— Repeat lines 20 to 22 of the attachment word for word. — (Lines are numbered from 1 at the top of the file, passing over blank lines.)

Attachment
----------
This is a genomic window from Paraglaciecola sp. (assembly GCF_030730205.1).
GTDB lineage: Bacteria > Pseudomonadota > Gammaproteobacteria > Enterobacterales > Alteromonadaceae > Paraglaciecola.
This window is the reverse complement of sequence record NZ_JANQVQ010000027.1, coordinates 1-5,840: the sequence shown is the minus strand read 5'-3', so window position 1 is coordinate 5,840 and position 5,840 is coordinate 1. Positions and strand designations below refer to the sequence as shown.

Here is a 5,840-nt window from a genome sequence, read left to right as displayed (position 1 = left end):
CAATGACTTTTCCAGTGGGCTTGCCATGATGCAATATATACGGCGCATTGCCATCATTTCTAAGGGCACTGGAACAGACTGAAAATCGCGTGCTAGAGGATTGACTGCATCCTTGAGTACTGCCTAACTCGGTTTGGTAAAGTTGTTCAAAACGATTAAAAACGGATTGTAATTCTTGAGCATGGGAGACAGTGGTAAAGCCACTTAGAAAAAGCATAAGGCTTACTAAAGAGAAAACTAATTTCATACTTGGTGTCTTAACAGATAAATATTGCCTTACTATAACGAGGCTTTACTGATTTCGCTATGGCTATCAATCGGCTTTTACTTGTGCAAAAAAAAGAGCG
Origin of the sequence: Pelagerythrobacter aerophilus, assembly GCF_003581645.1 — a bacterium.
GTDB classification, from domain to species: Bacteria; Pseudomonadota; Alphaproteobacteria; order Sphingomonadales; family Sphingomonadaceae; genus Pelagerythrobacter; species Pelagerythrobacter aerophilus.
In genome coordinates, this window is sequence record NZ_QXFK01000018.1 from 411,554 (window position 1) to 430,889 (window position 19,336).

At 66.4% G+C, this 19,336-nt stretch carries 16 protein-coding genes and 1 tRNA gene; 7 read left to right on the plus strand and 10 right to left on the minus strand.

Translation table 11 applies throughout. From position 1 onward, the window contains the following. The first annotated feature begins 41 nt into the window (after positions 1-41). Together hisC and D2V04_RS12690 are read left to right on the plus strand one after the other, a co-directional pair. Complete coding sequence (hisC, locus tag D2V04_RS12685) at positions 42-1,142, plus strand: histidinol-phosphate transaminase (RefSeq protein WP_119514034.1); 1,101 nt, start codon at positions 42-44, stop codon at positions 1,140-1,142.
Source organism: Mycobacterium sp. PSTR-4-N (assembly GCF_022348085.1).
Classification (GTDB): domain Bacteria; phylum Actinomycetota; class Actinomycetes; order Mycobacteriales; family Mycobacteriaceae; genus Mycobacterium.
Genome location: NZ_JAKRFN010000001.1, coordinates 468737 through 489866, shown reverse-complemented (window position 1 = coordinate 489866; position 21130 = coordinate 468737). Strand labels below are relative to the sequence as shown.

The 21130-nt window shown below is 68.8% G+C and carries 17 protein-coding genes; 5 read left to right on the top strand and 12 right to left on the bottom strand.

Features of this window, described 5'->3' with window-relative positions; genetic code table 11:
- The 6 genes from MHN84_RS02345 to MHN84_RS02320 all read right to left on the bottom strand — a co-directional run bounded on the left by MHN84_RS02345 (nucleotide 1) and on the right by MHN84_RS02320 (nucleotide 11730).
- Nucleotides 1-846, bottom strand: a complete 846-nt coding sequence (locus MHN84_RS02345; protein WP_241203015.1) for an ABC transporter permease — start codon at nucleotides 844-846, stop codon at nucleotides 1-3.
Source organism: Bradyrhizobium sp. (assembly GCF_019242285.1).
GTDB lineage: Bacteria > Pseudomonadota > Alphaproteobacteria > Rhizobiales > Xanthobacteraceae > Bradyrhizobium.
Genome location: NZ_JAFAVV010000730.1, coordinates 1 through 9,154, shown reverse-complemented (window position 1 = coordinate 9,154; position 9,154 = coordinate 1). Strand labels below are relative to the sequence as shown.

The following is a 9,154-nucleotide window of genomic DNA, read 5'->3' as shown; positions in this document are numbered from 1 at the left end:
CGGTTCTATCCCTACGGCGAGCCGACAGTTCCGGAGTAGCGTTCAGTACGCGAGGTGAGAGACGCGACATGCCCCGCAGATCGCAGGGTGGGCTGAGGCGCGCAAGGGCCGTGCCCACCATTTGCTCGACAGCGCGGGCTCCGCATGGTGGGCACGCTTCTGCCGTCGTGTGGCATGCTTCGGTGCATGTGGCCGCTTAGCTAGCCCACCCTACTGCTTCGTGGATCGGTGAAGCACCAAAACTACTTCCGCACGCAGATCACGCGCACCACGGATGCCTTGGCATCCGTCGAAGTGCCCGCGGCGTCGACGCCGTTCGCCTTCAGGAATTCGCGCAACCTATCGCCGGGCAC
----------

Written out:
Genome location: NZ_JAFAVV010000730.1, coordinates 1 through 9,154, shown reverse-complemented (window position 1 = coordinate 9,154; position 9,154 = coordinate 1). Strand labels below are relative to the sequence as shown.

The following is a 9,154-nucleotide window of genomic DNA, read 5'->3' as shown; positions in this document are numbered from 1 at the left end:
CGGTTCTATCCCTACGGCGAGCCGACAGTTCCGGAGTAGCGTTCAGTACGCGAGGTGAGAGACGCGACATGCCCCGCAGATCGCAGGGTGGGCTGAGGCGCGCAAGGGCCGTGCCCACCATTTGCTCGACAGCGCGGGCTCCGCATGGTGGGCACGCTTCTGCCGTCGTGTGGCATGCTTCGGTGCATGTGGCCGCTTAGCTAGCCCACCCTACTGCTTCGTGGATCGGTGAAGCACCAAAACTACTTCCGCACGCAGATCACGCGCACCACGGATGCCTTGGCATCCGTCGAAGTGCCCGCGGCGTCGACGCCGTTCGCCTTCAGGAATTCGCGCAACCTATCGCCGGGCAC